Jets concerned about Pats' no huddle, Pace calls it 'borderline illegal'
FLORHAM PARK, N.J. -- The New England Patriots always have been dangerous and fast-paced on offense. Now, according to the New York Jets, they're better and faster -- an "Oregon Ducks tempo," according to linebacker Calvin Pace.
And it's driving the Jets a little ducky as they prepare for Sunday's game in Foxborough.
"It's borderline illegal because sometimes the guys aren't always set when they snap the ball," Pace said Wednesday. "But it's smart. Why not hurry a team up? I wish we would do it. For a defense, it just puts pressure on you."
The Jets are trying to simulate the Patriots' up-tempo offense in practice, but it's not easy. When the scout-team offense finishes a play, it huddles to read the next play card, usually held up by an assistant coach. That takes precious seconds. When Tom Brady shifts into high gear, the Patriots' no-huddle attack operates at a breakneck pace.
Some Jets defensive players said they were struck by how quickly the Patriots ran their offense two weeks ago against the Denver Broncos. In that game, the Patriots ran 94 plays and compiled a team-record 35 first downs.
The Jets said Brady sometimes gets the snap before the defense has a chance to get set, allowing him to exploit vulnerable areas. They've seen the Patriots snap the ball with 22 seconds remaining on the play clock.
"It's very difficult," linebacker David Harris said. "You'll see defenses not even lined up and they're already running a play. They get a lot of extra yardage because of it. It causes guys to lose their mind. You can see it on film."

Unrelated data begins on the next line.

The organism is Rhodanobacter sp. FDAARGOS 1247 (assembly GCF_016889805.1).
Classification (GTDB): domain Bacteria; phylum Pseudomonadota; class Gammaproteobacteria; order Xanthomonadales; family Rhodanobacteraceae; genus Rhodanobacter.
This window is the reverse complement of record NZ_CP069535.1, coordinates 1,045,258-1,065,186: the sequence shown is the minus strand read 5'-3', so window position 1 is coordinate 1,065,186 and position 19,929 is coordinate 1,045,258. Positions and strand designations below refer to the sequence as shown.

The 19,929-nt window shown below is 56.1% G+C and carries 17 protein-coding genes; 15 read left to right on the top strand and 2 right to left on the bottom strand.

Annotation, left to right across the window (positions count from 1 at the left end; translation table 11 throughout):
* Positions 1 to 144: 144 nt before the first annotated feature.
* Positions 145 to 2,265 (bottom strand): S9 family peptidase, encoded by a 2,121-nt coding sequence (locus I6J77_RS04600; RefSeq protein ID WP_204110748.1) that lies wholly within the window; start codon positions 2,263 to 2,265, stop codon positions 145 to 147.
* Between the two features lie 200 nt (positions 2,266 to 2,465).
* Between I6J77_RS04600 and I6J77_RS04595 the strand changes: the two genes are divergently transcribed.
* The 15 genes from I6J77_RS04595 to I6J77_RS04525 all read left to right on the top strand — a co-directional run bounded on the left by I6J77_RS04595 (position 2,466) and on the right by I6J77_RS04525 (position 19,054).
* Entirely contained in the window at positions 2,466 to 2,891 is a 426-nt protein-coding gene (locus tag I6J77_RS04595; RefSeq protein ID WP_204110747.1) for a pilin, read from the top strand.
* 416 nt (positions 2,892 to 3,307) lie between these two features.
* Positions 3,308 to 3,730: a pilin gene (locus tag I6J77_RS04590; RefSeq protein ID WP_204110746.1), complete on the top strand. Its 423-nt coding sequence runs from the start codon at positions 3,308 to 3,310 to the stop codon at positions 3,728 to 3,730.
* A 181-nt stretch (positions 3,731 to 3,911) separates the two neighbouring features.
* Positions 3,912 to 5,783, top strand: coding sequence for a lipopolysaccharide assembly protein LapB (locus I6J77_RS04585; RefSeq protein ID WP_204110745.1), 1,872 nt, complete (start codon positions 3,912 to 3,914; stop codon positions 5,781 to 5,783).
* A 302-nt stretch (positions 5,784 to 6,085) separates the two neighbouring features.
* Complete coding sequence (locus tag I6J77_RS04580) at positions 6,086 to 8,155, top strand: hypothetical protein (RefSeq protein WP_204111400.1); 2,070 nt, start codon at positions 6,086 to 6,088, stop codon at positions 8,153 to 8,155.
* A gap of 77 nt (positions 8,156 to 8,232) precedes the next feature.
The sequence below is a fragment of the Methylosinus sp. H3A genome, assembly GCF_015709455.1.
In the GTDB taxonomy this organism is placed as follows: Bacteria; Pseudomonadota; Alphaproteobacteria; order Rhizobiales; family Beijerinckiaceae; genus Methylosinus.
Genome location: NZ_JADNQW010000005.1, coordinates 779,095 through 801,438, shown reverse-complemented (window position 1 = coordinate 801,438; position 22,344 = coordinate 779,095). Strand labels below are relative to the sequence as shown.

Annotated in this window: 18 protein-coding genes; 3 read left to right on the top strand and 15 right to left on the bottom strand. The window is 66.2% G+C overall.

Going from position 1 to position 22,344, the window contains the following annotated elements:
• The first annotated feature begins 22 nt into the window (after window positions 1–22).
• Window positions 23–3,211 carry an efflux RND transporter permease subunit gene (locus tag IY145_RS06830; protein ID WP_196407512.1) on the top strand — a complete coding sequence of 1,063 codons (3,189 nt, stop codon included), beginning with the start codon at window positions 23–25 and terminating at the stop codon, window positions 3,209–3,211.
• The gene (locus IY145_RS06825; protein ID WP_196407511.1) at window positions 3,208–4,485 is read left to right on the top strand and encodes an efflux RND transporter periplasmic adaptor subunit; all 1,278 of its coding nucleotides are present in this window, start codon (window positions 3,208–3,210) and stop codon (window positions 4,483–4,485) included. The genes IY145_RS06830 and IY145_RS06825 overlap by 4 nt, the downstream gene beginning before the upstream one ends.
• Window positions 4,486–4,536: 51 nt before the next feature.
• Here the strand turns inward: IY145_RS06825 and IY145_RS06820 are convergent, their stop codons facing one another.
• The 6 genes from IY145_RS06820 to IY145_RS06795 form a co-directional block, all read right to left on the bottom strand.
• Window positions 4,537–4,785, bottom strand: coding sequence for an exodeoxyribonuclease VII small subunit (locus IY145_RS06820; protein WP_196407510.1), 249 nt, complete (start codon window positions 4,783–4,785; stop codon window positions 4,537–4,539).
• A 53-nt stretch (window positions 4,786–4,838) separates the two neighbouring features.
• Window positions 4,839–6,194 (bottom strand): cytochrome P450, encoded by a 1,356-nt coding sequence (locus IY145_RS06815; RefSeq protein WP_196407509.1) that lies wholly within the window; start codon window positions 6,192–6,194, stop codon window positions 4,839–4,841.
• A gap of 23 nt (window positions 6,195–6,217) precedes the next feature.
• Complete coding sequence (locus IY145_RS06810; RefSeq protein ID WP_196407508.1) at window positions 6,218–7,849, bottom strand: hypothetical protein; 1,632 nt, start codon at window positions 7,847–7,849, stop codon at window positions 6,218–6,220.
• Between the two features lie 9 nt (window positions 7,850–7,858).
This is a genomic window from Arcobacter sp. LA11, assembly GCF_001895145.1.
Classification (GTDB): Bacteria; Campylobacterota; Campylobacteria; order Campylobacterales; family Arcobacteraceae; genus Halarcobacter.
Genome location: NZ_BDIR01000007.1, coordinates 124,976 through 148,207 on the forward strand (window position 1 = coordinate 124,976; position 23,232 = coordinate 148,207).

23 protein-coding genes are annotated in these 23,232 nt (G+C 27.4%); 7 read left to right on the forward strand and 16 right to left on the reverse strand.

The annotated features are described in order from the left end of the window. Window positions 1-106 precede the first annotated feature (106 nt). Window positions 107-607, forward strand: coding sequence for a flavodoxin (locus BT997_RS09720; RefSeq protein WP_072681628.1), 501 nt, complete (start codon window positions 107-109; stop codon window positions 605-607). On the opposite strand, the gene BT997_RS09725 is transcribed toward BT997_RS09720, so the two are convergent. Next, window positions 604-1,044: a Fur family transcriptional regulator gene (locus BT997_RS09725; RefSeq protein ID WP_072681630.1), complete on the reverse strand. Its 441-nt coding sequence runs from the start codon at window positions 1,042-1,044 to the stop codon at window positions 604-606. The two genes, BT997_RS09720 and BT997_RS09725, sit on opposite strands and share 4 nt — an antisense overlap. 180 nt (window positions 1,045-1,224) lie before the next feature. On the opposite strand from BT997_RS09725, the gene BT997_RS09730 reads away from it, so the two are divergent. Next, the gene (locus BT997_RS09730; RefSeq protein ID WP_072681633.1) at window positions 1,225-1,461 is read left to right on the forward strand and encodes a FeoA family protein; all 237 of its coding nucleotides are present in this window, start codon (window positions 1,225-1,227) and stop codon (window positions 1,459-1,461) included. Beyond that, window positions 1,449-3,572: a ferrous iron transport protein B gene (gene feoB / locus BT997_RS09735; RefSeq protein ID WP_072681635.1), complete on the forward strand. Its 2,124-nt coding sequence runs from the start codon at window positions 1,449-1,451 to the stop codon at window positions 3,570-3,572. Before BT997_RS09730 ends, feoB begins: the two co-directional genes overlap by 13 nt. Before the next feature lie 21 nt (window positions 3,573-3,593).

The warped-speed Patriots have run a league-high 473 plays, 39 more than the next team. And they're running them well, leading the league in total offense and scoring offense. They've produced at least 440 total yards in three straight games, tied for the longest single-season streak in the Brady-Bill Belichick era.
"It's flying, it's flying," defensive tackle Mike DeVito said. "You have to be ready for the express, hurry-up offense."
The Patriots' approach creates two types of stress for a defense. Obviously, it tests the opponent's conditioning. They also use the no-huddle to prevent teams from substituting -- a "trap," according to the Jets.
The no-huddle was on display against the Broncos, who took star pass rusher Von Miller off the field for a break and he ended up missing a long stretch. The Jets could get burned because they like to rotate their personnel in the front seven.
For example: If the Patriots convert a third-and-long with pass rusher Aaron Maybin on the field, they could shift into hurry-up mode, forcing the undersized Maybin to play run defense -- not one of his strengths.
"A lot of times, that's the purpose of it," safety Yeremiah Bell said. "They catch you in a grouping you don't want to be in."
A lot of the pressure will fall on Harris, who gets the play call from the sideline and relays it to his teammates. He'll have to do it quickly, trying to communicate it as players are scrambling to get into position.
"It's all on me," Harris said.
He said they have three rules when defending the hurry-up: Get lined up. Feet on the ground. Eyes on your keys.
Easy to say now. It'll be a lot harder at a frenetic pace, in a hostile environment. The Patriots' up-tempo attack, coupled with a dramatically improved rushing attack, is concerning for a defense still trying to find its legs after a terrible start.
"Hopefully, we can close them out of it by showing we can handle it," Pace said. "Hopefully, they'll start huddling back up."
I wish our offense would do it, too.